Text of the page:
World Radio Laboratories (WRL) was a major manufacturer of amateur radio equipment in the middle of the last century. They were famous for high power transmitters like the Globe King models, which looked exactly like the big, black, rack-based units seen in older movies with Ham radio cameos. It took a couple chassis filled with big glowing vacuum tubes to pump out a kilowatt of power. Today's semiconductor-based transmitters do the job in a small fraction of the volume, with higher quality and higher reliability and with usually no periodic maintenance required. The savings in your electric bill is substantial. WRL provided a great service to the amateur radio community that constituted its customer base by encouraging anyone passing through Council Bluffs, Iowa, to stop in and use its well-equipped Ham shack. The place was kind of a Midwest version of the American Radio Relay League's (ARRL) W1AW facility at their Connecticut headquarters. It was so popular that it made the cover of the February 1958 issue of Radio & TV News magazine.
Cover Story: Modern Ham Shack
World Radio Laboratories' ham shack is used for ham training, demonstration, and actual rag-chewing.
The girl on our cover this month is Dorothy Hicks, K0BRZ, who lives in Omaha, Nebraska. Dorothy is shown operating at WRL's demonstration ham shack in Council Bluffs, Iowa. Although she would eventually like to have a home setup that is as elaborate as the one shown, Dorothy's home station is a little more modest-a Johnson Viking "Ranger," a WRL tri-band beam, and a National NC-300 receiver. She does most of her rag-chewing, usually about 3 hours' worth a day, on 10- and 15-meter phone.
Dorothy really comes from a hamming family. Her husband, Curt Hicks, is K0AMM. He is president of the Ak-Sar-Ben Radio Club and is very active in local Civil Defense affairs. Much of his hamming is with a mobile rig consisting of a 10-meter Subraco transmitter and a PMR-6 Multi-Elmac receiver. Paul, one of their two sons, received his Novice ticket when he was 11. His call is KN0GZJ.
Dorothy took her Novice and General Class training at World Radio Laboratories' code classes. Her son was also trained here. Novice training has been going on for the past several years. During last year, approximately 300 received their licenses and Leo Meyerson, head of WRL, expects that almost double this number will receive their licenses this year. As a matter of fact, the last group of trainees (some 86 in number) was so large that the group had to meet at one of the local schools for adequate room.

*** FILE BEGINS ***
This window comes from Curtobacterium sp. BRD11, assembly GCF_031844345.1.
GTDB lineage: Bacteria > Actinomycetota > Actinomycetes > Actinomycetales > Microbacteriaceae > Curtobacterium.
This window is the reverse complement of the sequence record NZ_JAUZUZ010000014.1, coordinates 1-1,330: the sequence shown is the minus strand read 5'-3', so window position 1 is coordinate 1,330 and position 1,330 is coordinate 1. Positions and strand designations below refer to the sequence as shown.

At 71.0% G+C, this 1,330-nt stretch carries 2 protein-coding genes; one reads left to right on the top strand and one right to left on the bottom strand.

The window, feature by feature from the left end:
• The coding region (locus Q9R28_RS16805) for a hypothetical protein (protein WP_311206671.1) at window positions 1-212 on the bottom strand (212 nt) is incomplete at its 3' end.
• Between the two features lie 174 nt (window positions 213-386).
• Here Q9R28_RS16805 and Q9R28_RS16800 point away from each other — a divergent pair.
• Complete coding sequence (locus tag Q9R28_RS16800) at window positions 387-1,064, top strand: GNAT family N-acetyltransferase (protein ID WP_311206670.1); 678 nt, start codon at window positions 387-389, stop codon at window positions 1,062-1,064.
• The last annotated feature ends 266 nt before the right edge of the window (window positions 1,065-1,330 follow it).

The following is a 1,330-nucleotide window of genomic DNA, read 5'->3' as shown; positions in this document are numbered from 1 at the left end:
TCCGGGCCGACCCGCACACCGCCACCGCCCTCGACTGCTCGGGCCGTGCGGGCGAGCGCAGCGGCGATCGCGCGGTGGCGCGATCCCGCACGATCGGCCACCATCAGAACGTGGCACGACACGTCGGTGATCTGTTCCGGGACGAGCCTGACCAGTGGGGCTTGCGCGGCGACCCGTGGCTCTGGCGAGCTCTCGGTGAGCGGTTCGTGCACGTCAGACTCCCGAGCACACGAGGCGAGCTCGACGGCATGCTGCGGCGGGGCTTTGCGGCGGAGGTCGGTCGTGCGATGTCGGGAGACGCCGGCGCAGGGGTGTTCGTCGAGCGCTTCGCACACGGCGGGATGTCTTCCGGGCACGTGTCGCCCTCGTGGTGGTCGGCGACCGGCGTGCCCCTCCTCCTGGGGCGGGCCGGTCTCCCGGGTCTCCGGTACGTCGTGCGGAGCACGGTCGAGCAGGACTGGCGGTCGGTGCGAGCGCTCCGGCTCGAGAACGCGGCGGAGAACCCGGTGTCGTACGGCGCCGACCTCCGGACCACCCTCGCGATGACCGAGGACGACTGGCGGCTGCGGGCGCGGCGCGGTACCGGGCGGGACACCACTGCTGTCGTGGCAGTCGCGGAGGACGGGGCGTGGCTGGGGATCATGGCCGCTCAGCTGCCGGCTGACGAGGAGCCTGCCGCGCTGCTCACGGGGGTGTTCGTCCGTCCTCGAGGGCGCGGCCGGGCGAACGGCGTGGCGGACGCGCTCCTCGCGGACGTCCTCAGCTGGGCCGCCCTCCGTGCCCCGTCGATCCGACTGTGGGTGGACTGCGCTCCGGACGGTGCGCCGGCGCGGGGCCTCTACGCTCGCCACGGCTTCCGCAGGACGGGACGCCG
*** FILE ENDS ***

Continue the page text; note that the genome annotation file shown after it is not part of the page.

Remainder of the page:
The ham shack shown on our cover has been set up for the convenience of customers who wish to keep a schedule while passing through or simply for them to keep up on their hobby by seeing and using the latest ham gear. Equipment is changed regularly so that over a period of a year, just a bout every manufacturer is represented. The ham shack is in operation for about two hours a day and it is also available to Novice operators who don't as yet have their own stations.
In the setup shown, Dorothy is speaking into an Astatic D-104 crystal mike which is connected to the Hallicrafters HT-32 transmitter (center unit on desk). A Vibroplex bug is nearby for c.w. operation. The transmitter is being used here as a single-side-band exciter with its output suitably reduced by a power reducer network and applied to the r.f. section of the WRL "Globe King" 500B transmitter (at right). The power of this transmitter under single-sideband conditions is 720 watts peak envelope power input to the final. Since the 500B also contains its own exciter, v.f.o., and speech modulator sections, this unit may be used independent of the separate exciter shown here. As such, the "Globe King" may be used as a complete phone and c.w. transmitter with bandswitching provided from 10 through 160 meters. The plate power input is 540 watts on either phone or c.w.
The HT-32 exciter may also be used as a completely separate and independent lower power standby transmitter. This unit provides single-sideband, phone, or c.w. operation from 80 through 10 meters. The peak envelope power input is 144 watts.
The output of the high-power rig is fed to a high-gain 20-meter beam through an external antenna relay.
Atop the exciter unit are two loudspeakers which are connected to the two receivers at the left. The upper receiver is the Hammarlund HQ-110, a twelve-tube superhet with dual conversion. Full-dial coverage of the 6- to 160-meter amateur bands is provided. The receiver provides an Auto-Response feature that lowers the audio passband as the audio gain is increased. Thus the response to strong signals is bread. band and to weak signals is narrow band. Other features include crystal-controlled second conversion oscillator, Q-multiplier, crystal calibrator, and separate linear detector for SSB.
The bottom receiver is the National NC-109, an eleven-tube general coverage unit tunable from 540 kc. to 40 mc. in four bands. A separate product detector is used for SSB and c.w. reception. A gang-tuned r.f. amplifier stage, plus two i.f. and two audio stages are used.
The idea of using a pair of receivers is so that a continuous civil defense monitor system can be employed. In this case then, the Hammarlund HQ-110 may be used as the amateur band receiver while the National NC-109 may be used as the monitoring receiver.
Tacked onto the wall behind the equipment are some of the large number of QSL cards from hams that have been worked from the station. Other cards are from the many hams who have just dropped in to operate the station or to say "hello." (Cover Photo by G. C. Lucas)
Posted January 15, 2020